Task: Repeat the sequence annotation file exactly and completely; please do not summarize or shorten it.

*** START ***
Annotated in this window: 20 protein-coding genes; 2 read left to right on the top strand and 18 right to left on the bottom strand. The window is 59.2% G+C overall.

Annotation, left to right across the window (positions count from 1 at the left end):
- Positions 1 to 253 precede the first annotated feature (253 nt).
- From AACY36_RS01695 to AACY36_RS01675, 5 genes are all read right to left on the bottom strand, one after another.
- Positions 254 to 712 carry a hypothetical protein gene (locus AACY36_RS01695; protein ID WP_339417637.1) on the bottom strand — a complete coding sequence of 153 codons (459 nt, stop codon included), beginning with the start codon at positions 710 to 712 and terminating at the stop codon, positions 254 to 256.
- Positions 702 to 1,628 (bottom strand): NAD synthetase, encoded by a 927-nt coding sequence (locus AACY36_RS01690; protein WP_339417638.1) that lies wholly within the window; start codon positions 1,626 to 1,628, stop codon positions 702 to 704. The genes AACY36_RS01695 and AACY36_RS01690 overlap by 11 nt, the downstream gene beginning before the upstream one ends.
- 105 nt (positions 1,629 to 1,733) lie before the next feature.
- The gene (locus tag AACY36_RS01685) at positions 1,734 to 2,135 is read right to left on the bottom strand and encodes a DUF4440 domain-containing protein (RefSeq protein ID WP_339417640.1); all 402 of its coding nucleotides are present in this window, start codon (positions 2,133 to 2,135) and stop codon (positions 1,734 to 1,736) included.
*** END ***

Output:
Annotated in this window: 20 protein-coding genes; 2 read left to right on the top strand and 18 right to left on the bottom strand. The window is 59.2% G+C overall.

Annotation, left to right across the window (positions count from 1 at the left end):
- Positions 1 to 253 precede the first annotated feature (253 nt).
- From AACY36_RS01695 to AACY36_RS01675, 5 genes are all read right to left on the bottom strand, one after another.
- Positions 254 to 712 carry a hypothetical protein gene (locus AACY36_RS01695; protein ID WP_339417637.1) on the bottom strand — a complete coding sequence of 153 codons (459 nt, stop codon included), beginning with the start codon at positions 710 to 712 and terminating at the stop codon, positions 254 to 256.
- Positions 702 to 1,628 (bottom strand): NAD synthetase, encoded by a 927-nt coding sequence (locus AACY36_RS01690; protein WP_339417638.1) that lies wholly within the window; start codon positions 1,626 to 1,628, stop codon positions 702 to 704. The genes AACY36_RS01695 and AACY36_RS01690 overlap by 11 nt, the downstream gene beginning before the upstream one ends.
- 105 nt (positions 1,629 to 1,733) lie before the next feature.
- The gene (locus tag AACY36_RS01685) at positions 1,734 to 2,135 is read right to left on the bottom strand and encodes a DUF4440 domain-containing protein (RefSeq protein ID WP_339417640.1); all 402 of its coding nucleotides are present in this window, start codon (positions 2,133 to 2,135) and stop codon (positions 1,734 to 1,736) included.